March 19, 2019

Some questions for Bernie Sanders on Israel and the Palestinians

Bernie Sanders’ recent editorial board interview with the • He repeatedly defends the figure of “over 10,000” Palestinian civilians killed by the IDF during 2014’s Gaza War. In fact, the Palestinians’ favorite UN Agency, the UNHRC, claimed 1,462 Palestinian civilian casualties—a figure that the IDF counterclaims is inflated by 100 percent because it includes Hamas fighters who used hospitals and schools for cover.  Would Senator Sanders like to correct himself?

• Sanders condemns in detail Palestinians killed by the IDF, but he doesn’t specifically mention Jewish civilian casualties especially in Southern Israel. Why?

• Sanders says that Israel could have used “technology” to avoid “indiscriminate” Palestinian casualties. Is he implying that the IDF did not try do so or that technological fixes against terrorists like the Obama Administration’s killer drones are guarantee against allegedly “disproportionate” civilian collateral damage?

• Sanders as a U.S. Senator ought to be more privy to recent developments—including those not generally known outside the U.S. intelligence community or the halls of Congress—than, let us say,  billionaire and self-declared foreign policy expert Donald Trump. Yet Sanders fails to discuss such ominous new trends as Hamas’ diversion of supposedly “peaceful” cement imports into Gaza for building a new network of terrorist tunnels. Israel has just had to reluctantly act against this threat. Is Sanders ignorant or unconcerned about it?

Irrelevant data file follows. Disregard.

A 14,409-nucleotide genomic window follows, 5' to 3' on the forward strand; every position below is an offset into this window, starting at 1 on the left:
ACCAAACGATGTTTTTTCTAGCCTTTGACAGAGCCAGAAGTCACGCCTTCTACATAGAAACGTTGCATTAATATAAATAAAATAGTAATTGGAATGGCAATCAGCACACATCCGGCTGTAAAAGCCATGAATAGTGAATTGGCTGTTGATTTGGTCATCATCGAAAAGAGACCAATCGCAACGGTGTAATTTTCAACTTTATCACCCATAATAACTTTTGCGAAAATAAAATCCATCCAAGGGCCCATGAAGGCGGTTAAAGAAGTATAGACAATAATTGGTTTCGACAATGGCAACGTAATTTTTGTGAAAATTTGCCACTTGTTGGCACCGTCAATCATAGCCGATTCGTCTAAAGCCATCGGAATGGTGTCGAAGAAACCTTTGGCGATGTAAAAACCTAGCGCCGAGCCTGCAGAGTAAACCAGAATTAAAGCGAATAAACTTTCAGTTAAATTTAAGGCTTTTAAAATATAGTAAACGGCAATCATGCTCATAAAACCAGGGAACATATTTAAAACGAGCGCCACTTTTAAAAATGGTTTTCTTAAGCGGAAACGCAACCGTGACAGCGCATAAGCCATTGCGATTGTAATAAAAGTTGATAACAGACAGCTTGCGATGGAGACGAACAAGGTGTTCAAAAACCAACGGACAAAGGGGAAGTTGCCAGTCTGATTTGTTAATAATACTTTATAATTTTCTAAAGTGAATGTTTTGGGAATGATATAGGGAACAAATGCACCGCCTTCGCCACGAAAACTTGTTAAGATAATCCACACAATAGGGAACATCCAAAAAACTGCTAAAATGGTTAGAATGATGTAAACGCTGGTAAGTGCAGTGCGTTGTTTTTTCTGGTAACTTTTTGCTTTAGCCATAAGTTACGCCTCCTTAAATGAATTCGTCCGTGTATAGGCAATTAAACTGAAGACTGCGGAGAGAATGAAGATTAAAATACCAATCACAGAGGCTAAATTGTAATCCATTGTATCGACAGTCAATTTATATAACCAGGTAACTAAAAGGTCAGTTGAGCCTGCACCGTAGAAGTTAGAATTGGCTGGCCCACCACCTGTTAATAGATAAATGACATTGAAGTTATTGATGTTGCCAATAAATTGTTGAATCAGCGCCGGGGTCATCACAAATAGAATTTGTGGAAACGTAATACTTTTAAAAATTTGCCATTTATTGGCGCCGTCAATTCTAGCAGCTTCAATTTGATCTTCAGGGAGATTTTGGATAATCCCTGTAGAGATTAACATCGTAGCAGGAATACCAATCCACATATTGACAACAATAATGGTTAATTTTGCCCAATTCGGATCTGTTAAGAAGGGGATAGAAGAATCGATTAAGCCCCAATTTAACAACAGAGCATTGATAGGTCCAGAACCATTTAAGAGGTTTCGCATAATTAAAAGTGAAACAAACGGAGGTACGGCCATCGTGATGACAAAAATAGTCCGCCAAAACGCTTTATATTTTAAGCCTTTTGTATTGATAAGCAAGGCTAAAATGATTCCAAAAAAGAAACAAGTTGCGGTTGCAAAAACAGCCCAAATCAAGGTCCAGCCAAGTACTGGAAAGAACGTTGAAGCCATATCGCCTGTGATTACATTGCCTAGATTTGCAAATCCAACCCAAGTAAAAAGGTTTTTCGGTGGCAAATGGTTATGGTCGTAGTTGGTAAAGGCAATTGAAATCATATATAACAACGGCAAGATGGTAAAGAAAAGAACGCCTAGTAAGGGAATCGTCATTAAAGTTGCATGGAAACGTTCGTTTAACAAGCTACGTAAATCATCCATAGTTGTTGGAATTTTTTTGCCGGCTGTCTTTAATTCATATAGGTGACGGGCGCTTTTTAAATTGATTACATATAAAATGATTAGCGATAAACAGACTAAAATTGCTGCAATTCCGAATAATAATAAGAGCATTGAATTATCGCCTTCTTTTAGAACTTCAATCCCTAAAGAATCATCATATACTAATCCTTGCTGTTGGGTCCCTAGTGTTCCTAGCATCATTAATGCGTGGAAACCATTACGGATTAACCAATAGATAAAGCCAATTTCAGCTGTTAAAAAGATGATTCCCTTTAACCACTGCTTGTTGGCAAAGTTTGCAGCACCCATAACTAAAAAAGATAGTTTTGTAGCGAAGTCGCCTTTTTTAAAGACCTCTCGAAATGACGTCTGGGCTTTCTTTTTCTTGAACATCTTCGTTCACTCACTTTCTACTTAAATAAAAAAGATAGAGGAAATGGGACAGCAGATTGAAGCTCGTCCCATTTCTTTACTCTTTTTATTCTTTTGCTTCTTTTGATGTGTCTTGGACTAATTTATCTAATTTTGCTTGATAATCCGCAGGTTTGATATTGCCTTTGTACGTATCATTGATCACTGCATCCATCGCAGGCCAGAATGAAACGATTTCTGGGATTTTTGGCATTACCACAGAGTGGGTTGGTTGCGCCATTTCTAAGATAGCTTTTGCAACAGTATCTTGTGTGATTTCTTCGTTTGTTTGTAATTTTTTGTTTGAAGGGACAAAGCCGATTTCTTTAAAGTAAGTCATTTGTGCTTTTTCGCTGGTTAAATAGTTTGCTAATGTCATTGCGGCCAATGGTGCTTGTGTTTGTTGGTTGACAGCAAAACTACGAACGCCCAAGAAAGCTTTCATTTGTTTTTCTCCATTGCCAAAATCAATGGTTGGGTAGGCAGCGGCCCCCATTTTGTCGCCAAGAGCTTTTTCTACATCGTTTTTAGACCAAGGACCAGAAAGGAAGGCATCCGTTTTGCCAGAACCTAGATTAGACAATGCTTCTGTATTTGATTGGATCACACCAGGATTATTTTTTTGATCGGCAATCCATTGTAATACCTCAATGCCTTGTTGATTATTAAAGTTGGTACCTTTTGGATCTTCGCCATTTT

• Sanders wants the Palestinians to promise to make war no more against the Jewish state. Yet he is silent against their unceasing propaganda war against Israel targeting future generations of Palestinian youngsters with indoctrination against Israel, denying Jews’ historic presence in the Holy Land, and impugning Jews worldwide with hoary religious libels though the medium of mosques, madrassas, and even television cartoon shows. Doesn’t Senator Senators consider this poisoning on young Palestinian minds as much a threat to peace making as Israel settlements or settlement expansion?

Contrary to mythology, not all U.S. presidential candidates—or presidents—since 1948 have been great friends of Israel.

But are American Jews and Israelis wrong to hope and believe that the first serious Jewish presidential candidate with a history spent partly on a kibbutz and relatives who still live in Israel should be seriously and soberly sympathetic toward Israel and its survival concerns?

By all means, let’s give peace a chance, but that requires that Senator Sanders demand more than that Israel improve relations with the Palestinians without exactly explaining how that is to be done in the face of renewed Palestinian intransigence and rejectionism.

If he wants to be a good foreign policy president, American voters need to have answers now.


Historian Harold Brackman is a consultant for the Simon Wiesenthal Center and its Museum of Tolerance